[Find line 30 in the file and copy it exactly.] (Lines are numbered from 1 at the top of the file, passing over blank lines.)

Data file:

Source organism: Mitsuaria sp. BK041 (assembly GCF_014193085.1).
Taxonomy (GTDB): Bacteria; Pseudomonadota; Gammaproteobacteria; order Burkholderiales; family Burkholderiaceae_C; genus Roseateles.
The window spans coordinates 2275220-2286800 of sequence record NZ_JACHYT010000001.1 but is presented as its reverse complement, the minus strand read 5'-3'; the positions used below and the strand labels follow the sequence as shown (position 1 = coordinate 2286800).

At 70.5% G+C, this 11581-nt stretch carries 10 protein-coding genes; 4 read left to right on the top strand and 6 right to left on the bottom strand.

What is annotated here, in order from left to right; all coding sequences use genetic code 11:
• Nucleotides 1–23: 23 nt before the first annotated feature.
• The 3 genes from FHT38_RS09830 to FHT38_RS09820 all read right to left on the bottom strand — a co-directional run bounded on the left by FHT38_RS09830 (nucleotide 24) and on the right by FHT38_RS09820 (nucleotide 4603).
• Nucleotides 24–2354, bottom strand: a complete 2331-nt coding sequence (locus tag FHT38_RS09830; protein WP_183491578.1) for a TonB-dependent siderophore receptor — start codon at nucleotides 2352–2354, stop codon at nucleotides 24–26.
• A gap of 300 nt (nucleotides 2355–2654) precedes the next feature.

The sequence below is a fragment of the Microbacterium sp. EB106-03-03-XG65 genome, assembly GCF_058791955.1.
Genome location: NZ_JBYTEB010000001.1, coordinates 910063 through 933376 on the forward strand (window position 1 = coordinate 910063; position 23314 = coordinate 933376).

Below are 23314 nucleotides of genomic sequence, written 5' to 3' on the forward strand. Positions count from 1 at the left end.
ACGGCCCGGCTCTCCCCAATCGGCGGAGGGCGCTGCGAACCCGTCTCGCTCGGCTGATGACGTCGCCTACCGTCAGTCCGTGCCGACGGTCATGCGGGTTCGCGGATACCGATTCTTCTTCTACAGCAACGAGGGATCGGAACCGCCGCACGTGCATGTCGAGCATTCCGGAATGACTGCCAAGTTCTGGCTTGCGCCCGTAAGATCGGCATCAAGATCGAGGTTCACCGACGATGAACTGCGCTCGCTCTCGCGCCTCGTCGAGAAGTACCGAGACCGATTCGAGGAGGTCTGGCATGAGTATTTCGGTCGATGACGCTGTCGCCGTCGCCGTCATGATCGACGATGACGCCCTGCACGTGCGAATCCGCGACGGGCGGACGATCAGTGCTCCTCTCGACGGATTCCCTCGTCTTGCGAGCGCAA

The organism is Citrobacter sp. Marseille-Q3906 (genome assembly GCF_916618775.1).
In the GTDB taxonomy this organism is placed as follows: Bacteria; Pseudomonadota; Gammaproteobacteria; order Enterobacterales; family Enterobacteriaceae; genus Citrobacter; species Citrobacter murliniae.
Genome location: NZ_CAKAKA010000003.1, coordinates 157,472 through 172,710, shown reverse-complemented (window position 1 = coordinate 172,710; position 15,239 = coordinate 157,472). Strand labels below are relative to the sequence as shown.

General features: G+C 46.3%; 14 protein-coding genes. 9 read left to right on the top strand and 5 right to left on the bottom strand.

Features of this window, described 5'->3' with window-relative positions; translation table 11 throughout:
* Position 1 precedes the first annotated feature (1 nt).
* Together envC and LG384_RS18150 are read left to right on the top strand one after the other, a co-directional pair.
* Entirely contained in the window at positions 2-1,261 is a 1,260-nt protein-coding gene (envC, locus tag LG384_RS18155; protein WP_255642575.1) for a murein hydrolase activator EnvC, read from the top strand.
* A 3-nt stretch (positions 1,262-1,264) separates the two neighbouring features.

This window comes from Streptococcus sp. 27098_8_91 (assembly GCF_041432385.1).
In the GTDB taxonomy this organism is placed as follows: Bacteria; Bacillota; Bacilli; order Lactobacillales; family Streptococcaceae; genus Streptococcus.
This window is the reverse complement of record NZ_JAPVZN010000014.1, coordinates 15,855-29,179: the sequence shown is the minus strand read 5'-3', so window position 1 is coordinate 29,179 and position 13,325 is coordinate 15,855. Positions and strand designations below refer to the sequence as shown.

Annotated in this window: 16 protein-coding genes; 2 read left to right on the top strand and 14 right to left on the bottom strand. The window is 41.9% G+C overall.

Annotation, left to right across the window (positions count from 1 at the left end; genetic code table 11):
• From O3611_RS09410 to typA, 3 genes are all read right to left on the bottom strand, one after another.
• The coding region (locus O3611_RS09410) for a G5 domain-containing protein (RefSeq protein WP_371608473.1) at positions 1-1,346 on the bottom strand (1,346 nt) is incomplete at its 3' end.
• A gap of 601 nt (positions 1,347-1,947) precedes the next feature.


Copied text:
• A gap of 601 nt (positions 1,347-1,947) precedes the next feature.